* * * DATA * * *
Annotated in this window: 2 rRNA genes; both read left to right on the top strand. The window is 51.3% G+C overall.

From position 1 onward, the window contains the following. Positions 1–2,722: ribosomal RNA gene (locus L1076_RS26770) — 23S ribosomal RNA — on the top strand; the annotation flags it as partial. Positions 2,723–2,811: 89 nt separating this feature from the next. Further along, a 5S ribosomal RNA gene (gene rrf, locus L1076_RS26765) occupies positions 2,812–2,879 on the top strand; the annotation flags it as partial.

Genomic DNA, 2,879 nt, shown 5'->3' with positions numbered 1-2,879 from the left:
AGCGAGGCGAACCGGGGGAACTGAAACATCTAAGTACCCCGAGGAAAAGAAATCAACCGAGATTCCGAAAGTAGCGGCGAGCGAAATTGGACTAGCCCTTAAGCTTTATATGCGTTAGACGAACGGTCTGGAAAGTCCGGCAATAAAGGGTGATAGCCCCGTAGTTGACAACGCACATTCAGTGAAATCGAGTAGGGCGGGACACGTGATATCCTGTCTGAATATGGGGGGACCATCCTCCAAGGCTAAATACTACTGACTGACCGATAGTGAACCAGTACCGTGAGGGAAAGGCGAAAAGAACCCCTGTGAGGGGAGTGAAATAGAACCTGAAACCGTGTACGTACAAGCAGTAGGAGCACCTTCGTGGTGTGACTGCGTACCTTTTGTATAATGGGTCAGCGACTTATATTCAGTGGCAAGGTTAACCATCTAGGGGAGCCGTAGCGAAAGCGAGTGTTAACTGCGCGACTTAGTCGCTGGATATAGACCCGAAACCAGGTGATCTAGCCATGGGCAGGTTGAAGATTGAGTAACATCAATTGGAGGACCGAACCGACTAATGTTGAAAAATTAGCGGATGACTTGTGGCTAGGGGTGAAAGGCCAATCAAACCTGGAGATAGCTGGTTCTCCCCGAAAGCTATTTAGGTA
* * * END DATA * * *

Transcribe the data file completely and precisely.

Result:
Annotated in this window: 2 rRNA genes; both read left to right on the top strand. The window is 51.3% G+C overall.

From position 1 onward, the window contains the following. Positions 1–2,722: ribosomal RNA gene (locus L1076_RS26770) — 23S ribosomal RNA — on the top strand; the annotation flags it as partial. Positions 2,723–2,811: 89 nt separating this feature from the next. Further along, a 5S ribosomal RNA gene (gene rrf, locus L1076_RS26765) occupies positions 2,812–2,879 on the top strand; the annotation flags it as partial.

Genomic DNA, 2,879 nt, shown 5'->3' with positions numbered 1-2,879 from the left:
AGCGAGGCGAACCGGGGGAACTGAAACATCTAAGTACCCCGAGGAAAAGAAATCAACCGAGATTCCGAAAGTAGCGGCGAGCGAAATTGGACTAGCCCTTAAGCTTTATATGCGTTAGACGAACGGTCTGGAAAGTCCGGCAATAAAGGGTGATAGCCCCGTAGTTGACAACGCACATTCAGTGAAATCGAGTAGGGCGGGACACGTGATATCCTGTCTGAATATGGGGGGACCATCCTCCAAGGCTAAATACTACTGACTGACCGATAGTGAACCAGTACCGTGAGGGAAAGGCGAAAAGAACCCCTGTGAGGGGAGTGAAATAGAACCTGAAACCGTGTACGTACAAGCAGTAGGAGCACCTTCGTGGTGTGACTGCGTACCTTTTGTATAATGGGTCAGCGACTTATATTCAGTGGCAAGGTTAACCATCTAGGGGAGCCGTAGCGAAAGCGAGTGTTAACTGCGCGACTTAGTCGCTGGATATAGACCCGAAACCAGGTGATCTAGCCATGGGCAGGTTGAAGATTGAGTAACATCAATTGGAGGACCGAACCGACTAATGTTGAAAAATTAGCGGATGACTTGTGGCTAGGGGTGAAAGGCCAATCAAACCTGGAGATAGCTGGTTCTCCCCGAAAGCTATTTAGGTA